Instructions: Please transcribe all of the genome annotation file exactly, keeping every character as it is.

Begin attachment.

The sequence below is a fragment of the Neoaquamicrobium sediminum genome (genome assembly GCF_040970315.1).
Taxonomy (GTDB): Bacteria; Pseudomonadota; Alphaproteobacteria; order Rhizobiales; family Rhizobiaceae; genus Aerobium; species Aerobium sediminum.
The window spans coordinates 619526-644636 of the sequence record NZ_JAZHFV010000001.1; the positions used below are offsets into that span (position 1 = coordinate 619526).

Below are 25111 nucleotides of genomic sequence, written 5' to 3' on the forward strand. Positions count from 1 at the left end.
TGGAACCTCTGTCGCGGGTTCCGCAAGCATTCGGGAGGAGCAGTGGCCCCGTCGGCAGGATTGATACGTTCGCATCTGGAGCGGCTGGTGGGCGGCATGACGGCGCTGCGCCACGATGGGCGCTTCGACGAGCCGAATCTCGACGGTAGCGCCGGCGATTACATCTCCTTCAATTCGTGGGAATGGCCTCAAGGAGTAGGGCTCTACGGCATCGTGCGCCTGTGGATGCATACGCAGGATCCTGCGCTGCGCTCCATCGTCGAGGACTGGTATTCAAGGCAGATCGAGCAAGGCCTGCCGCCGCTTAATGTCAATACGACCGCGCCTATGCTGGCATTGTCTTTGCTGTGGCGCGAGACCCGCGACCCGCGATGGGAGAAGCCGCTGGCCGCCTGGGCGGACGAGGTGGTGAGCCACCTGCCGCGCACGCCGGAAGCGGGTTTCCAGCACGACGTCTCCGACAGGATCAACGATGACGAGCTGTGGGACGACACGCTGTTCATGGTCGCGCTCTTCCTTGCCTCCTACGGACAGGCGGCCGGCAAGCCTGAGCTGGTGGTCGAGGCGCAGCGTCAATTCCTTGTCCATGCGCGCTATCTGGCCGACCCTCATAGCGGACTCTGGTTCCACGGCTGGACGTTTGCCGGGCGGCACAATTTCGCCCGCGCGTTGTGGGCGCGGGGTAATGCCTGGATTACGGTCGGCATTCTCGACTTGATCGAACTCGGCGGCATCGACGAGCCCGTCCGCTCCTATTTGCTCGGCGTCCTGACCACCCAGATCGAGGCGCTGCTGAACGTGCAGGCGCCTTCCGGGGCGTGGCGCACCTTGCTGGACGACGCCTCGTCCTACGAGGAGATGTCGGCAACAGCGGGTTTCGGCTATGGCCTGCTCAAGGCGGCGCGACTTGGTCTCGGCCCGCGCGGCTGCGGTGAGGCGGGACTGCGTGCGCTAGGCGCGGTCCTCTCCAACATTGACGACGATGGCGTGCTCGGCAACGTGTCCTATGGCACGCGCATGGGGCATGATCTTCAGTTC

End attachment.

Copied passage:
The sequence below is a fragment of the Neoaquamicrobium sediminum genome (genome assembly GCF_040970315.1).
Taxonomy (GTDB): Bacteria; Pseudomonadota; Alphaproteobacteria; order Rhizobiales; family Rhizobiaceae; genus Aerobium; species Aerobium sediminum.
The window spans coordinates 619526-644636 of the sequence record NZ_JAZHFV010000001.1; the positions used below are offsets into that span (position 1 = coordinate 619526).

Below are 25111 nucleotides of genomic sequence, written 5' to 3' on the forward strand. Positions count from 1 at the left end.
TGGAACCTCTGTCGCGGGTTCCGCAAGCATTCGGGAGGAGCAGTGGCCCCGTCGGCAGGATTGATACGTTCGCATCTGGAGCGGCTGGTGGGCGGCATGACGGCGCTGCGCCACGATGGGCGCTTCGACGAGCCGAATCTCGACGGTAGCGCCGGCGATTACATCTCCTTCAATTCGTGGGAATGGCCTCAAGGAGTAGGGCTCTACGGCATCGTGCGCCTGTGGATGCATACGCAGGATCCTGCGCTGCGCTCCATCGTCGAGGACTGGTATTCAAGGCAGATCGAGCAAGGCCTGCCGCCGCTTAATGTCAATACGACCGCGCCTATGCTGGCATTGTCTTTGCTGTGGCGCGAGACCCGCGACCCGCGATGGGAGAAGCCGCTGGCCGCCTGGGCGGACGAGGTGGTGAGCCACCTGCCGCGCACGCCGGAAGCGGGTTTCCAGCACGACGTCTCCGACAGGATCAACGATGACGAGCTGTGGGACGACACGCTGTTCATGGTCGCGCTCTTCCTTGCCTCCTACGGACAGGCGGCCGGCAAGCCTGAGCTGGTGGTCGAGGCGCAGCGTCAATTCCTTGTCCATGCGCGCTATCTGGCCGACCCTCATAGCGGACTCTGGTTCCACGGCTGGACGTTTGCCGGGCGGCACAATTTCGCCCGCGCGTTGTGGGCGCGGGGTAATGCCTGGATTACGGTCGGCATTCTCGACTTGATCGAACTCGGCGGCATCGACGAGCCCGTCCGCTCCTATTTGCTCGGCGTCCTGACCACCCAGATCGAGGCGCTGCTGAACGTGCAGGCGCCTTCCGGGGCGTGGCGCACCTTGCTGGACGACGCCTCGTCCTACGAGGAGATGTCGGCAACAGCGGGTTTCGGCTATGGCCTGCTCAAGGCGGCGCGACTTGGTCTCGGCCCGCGCGGCTGCGGTGAGGCGGGACTGCGTGCGCTAGGCGCGGTCCTCTCCAACATTGACGACGATGGCGTGCTCGGCAACGTGTCCTATGGCACGCGCATGGGGCATGATCTTCAGTTC